From the translator of his famed treatise on swordsmanship, The Book of Five Rings, the first English-language biography of a legendary Japanese fighter, teacher, artist, and author.
Miyamoto Musashi (1584–1645) first attracted notice at age 13, when he required only a staff to defeat a wandering swordsman whose arrogance offended him. His reputation grew as he vanquished a number of famous samurai, wielding a wooden sword against his opponents’ steel. Wilson describes several of these duels, emphasizing Musashi’s use of ploys—such as arriving late at the field of combat in ragged clothing. All in all, Musashi fought 60 formal duels and served in six military campaigns. Around the age of 30, he apparently decided that he no longer needed to kill his rivals to establish his mastery; in later matches he often led his opponent around the arena until it became clear that no attack could touch him. Solicited to join the courts of several powerful rulers, Musashi insisted on remaining unattached. He would stay at a sponsor’s home as a guest, offering advice but rejecting formal allegiance. At the same time, he developed his skill as an artist in the difficult suibokuga style, which offers no chance to modify or correct brushstrokes. The author includes several drawings he signed with the name Niten, most showing figures from Zen mythology, often with birds; they are considered masterpieces of suibokuga. Wilson, a veteran translator and a longtime student of Japanese language and literature, shows clearly the influence of Zen on Musashi’s thinking, art, and writing. Appendices document Musashi's role as a Robin Hood–like folk hero in Japanese literature and film. Excellent notes and glossary provide context for the swordsman’s life.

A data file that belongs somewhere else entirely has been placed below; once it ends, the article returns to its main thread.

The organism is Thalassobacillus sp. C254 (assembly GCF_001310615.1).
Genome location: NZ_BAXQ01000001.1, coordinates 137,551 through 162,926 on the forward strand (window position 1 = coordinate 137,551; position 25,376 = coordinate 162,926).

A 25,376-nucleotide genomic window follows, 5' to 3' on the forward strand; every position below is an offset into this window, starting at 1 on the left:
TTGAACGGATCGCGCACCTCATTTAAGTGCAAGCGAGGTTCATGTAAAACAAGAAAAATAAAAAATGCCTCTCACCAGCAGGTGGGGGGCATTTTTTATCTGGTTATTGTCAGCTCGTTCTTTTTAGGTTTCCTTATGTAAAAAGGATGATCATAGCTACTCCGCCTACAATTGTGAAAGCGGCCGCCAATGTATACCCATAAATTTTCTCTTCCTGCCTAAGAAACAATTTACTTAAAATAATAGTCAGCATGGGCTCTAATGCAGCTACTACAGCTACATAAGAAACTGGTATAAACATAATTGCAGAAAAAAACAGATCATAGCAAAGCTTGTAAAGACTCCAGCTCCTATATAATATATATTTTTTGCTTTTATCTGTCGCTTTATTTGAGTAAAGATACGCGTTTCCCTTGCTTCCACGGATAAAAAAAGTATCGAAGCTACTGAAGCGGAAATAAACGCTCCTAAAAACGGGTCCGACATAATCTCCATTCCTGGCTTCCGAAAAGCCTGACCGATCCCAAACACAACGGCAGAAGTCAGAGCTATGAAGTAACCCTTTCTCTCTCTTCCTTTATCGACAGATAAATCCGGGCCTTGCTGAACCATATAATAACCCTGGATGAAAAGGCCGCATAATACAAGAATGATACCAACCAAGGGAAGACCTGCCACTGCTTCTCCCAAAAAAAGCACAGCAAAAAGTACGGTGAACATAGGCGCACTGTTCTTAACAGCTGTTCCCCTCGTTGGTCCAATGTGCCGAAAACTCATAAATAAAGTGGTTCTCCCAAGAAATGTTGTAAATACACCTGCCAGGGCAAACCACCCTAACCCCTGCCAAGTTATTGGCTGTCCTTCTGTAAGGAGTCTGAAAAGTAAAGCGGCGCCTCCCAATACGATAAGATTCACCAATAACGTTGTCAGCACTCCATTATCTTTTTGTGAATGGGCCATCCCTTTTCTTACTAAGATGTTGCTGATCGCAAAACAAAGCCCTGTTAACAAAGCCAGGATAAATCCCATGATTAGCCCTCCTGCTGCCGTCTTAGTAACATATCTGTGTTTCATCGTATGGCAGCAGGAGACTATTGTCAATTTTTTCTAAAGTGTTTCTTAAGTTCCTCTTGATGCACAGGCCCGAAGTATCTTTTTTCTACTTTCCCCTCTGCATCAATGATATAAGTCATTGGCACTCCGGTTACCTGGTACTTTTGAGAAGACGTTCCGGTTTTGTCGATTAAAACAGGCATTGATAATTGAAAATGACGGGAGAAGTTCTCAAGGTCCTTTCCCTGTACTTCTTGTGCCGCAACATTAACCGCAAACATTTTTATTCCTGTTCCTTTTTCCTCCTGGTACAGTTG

A fascinating glimpse of a central figure in traditional Japanese culture.